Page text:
Pillay and Dieng arrived in South Sudan on 28 April, where they met with Kiir, other government officials and opposition leader Riek Machar. At press time, they were expected to conclude their trip on 30 April.

Human Rights-Related Developments

On 28 March, the Human Rights Council adopted a presidential statement in which it expressed deep concern at the human rights situation resulting from the crisis and violence that broke out on 15 December 2013 in South Sudan. It called upon the parties to the conflict to put an end to all violations and abuses of human rights and international humanitarian law, including attacks against and killings of civilians and the mass displacement of populations. It also called upon the government of South Sudan to cooperate fully with the UN Mission in South Sudan (A/HRC/PRST/25/2).

Key Issues

Several key and interrelated issues are relevant to a potential new resolution on UNMISS, including:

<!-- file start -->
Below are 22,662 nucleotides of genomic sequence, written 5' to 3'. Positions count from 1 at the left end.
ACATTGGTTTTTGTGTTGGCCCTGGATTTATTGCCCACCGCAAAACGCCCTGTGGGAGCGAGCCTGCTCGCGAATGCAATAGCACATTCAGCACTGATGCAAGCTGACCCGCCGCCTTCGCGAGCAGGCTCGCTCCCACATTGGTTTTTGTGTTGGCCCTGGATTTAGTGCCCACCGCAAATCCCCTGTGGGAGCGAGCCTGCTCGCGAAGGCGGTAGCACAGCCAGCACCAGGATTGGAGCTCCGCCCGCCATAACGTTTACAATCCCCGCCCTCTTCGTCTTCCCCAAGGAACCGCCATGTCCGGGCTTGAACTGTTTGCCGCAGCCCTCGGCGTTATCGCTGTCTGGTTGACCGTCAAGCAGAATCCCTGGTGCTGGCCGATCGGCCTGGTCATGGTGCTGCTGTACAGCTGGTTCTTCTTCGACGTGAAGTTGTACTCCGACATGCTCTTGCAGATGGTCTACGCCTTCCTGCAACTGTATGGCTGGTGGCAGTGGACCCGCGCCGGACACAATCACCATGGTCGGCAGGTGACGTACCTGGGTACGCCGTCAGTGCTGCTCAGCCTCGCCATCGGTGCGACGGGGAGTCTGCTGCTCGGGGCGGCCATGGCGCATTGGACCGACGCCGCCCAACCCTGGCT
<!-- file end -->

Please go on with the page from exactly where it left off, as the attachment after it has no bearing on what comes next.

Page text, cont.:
• what tasks the mission will be mandated to achieve;
  • what role the PDF will play in relation to UNMISS; and
  • how additional forces will be generated to maintain a troop/police surge.

A key increasingly pressing issue for the Council is how to address the inter-ethnic component of the violence. 

Another important issue is what role the Council can play in supporting the IGAD-led mediation process in Addis Ababa. 

An additional key issue is how the Council can contribute to international efforts to prevent the humanitarian situation in South Sudan from deteriorating further. 


One option would be to streamline the mandate of UNMISS to focus specifically on:

  • protecting civilians;
  • facilitating humanitarian access;
  • enhancing human rights monitoring and reporting;
  • supporting inter-communal and national dialogue; and  
  • supporting IGAD’s monitoring and verification activities.